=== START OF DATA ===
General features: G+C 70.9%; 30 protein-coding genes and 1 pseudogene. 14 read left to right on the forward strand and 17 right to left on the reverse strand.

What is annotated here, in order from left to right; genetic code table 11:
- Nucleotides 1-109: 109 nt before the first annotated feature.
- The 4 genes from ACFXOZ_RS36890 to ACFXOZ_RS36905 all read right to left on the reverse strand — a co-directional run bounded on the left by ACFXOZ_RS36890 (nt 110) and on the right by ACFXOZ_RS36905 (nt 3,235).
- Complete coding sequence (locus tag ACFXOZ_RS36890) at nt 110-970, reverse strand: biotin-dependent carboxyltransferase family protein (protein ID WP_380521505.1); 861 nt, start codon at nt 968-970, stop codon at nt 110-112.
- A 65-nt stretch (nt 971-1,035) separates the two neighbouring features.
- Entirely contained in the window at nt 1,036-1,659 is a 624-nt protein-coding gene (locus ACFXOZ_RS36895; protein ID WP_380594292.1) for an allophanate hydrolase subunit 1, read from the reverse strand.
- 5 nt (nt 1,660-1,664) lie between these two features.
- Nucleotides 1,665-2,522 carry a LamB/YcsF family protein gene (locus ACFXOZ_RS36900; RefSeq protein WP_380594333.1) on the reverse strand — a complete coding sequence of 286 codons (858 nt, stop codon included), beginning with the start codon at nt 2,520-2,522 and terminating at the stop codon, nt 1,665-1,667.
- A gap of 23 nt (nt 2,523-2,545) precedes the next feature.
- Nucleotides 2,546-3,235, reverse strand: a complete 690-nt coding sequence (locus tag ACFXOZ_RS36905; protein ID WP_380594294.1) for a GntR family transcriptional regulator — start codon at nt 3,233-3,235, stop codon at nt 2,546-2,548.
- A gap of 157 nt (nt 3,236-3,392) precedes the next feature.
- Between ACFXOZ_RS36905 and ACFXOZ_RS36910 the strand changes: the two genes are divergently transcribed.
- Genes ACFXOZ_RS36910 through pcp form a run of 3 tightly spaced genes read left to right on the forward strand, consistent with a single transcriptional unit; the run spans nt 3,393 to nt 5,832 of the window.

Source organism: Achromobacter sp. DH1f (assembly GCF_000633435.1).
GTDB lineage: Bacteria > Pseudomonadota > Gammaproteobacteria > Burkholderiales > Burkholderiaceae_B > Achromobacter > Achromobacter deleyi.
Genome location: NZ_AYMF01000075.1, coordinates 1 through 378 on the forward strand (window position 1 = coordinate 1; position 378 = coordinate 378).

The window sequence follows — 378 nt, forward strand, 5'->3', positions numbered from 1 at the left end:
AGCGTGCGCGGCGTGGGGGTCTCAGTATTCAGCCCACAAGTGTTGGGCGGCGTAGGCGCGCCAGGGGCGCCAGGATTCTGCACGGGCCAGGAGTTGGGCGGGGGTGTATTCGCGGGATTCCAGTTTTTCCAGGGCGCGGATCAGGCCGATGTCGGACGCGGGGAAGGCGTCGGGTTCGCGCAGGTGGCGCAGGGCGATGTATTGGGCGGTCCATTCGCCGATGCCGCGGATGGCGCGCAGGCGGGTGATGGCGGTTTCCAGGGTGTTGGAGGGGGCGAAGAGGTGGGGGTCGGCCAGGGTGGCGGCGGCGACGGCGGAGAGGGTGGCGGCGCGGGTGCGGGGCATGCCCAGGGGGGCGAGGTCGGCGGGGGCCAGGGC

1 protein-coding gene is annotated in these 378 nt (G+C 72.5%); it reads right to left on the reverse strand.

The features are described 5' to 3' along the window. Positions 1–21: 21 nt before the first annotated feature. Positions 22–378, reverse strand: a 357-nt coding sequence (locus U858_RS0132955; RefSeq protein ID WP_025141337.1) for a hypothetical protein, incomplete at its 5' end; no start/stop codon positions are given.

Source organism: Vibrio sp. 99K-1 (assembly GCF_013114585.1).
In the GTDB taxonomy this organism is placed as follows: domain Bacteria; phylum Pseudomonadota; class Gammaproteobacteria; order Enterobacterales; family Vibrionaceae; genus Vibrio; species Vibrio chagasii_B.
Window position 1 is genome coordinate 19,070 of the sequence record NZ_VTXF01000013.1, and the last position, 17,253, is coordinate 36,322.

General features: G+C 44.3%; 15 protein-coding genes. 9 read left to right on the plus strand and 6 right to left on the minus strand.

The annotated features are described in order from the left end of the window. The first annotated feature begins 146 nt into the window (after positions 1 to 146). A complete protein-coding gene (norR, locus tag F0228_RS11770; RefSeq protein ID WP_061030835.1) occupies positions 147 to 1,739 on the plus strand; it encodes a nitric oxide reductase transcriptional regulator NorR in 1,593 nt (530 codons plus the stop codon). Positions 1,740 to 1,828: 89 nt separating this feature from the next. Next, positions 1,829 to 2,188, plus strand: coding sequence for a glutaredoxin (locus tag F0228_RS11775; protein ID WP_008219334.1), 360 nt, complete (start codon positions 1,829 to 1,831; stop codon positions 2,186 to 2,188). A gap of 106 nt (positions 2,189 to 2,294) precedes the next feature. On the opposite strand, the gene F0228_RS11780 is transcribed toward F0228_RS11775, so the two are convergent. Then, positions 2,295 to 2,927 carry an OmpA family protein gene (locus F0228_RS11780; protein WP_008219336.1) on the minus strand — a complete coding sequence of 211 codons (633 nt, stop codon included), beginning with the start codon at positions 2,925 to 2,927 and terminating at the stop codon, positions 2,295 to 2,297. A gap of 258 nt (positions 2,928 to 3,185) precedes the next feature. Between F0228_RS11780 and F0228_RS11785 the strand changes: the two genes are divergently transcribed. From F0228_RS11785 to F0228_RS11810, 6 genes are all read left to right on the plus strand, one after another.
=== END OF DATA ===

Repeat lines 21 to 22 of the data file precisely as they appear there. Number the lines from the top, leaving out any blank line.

The features are described 5' to 3' along the window. Positions 1–21: 21 nt before the first annotated feature. Positions 22–378, reverse strand: a 357-nt coding sequence (locus U858_RS0132955; RefSeq protein ID WP_025141337.1) for a hypothetical protein, incomplete at its 5' end; no start/stop codon positions are given.

Source organism: Vibrio sp. 99K-1 (assembly GCF_013114585.1).